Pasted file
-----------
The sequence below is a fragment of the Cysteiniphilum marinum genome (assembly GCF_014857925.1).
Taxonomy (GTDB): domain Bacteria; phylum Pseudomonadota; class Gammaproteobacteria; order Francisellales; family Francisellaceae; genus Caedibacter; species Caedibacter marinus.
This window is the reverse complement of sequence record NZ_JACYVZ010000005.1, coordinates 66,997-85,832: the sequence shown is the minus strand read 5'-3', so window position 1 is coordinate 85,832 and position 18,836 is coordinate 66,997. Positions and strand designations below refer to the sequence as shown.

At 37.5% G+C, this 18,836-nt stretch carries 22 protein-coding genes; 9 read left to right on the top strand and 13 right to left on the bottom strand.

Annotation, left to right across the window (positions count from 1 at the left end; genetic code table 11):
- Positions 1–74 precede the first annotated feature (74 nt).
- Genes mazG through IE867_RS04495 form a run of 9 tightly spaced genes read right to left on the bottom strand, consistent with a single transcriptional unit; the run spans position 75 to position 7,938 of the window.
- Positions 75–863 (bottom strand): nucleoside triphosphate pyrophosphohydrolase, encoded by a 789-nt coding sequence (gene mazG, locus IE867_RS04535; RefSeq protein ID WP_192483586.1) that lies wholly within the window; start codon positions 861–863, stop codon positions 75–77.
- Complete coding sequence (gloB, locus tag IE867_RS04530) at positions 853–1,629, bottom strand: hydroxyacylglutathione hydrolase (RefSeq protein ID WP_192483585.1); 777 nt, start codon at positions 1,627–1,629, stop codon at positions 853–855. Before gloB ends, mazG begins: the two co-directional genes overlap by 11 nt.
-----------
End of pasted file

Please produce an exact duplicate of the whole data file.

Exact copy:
The sequence below is a fragment of the Cysteiniphilum marinum genome (assembly GCF_014857925.1).
Taxonomy (GTDB): domain Bacteria; phylum Pseudomonadota; class Gammaproteobacteria; order Francisellales; family Francisellaceae; genus Caedibacter; species Caedibacter marinus.
This window is the reverse complement of sequence record NZ_JACYVZ010000005.1, coordinates 66,997-85,832: the sequence shown is the minus strand read 5'-3', so window position 1 is coordinate 85,832 and position 18,836 is coordinate 66,997. Positions and strand designations below refer to the sequence as shown.

At 37.5% G+C, this 18,836-nt stretch carries 22 protein-coding genes; 9 read left to right on the top strand and 13 right to left on the bottom strand.

Annotation, left to right across the window (positions count from 1 at the left end; genetic code table 11):
- Positions 1–74 precede the first annotated feature (74 nt).
- Genes mazG through IE867_RS04495 form a run of 9 tightly spaced genes read right to left on the bottom strand, consistent with a single transcriptional unit; the run spans position 75 to position 7,938 of the window.
- Positions 75–863 (bottom strand): nucleoside triphosphate pyrophosphohydrolase, encoded by a 789-nt coding sequence (gene mazG, locus IE867_RS04535; RefSeq protein ID WP_192483586.1) that lies wholly within the window; start codon positions 861–863, stop codon positions 75–77.
- Complete coding sequence (gloB, locus tag IE867_RS04530) at positions 853–1,629, bottom strand: hydroxyacylglutathione hydrolase (RefSeq protein ID WP_192483585.1); 777 nt, start codon at positions 1,627–1,629, stop codon at positions 853–855. Before gloB ends, mazG begins: the two co-directional genes overlap by 11 nt.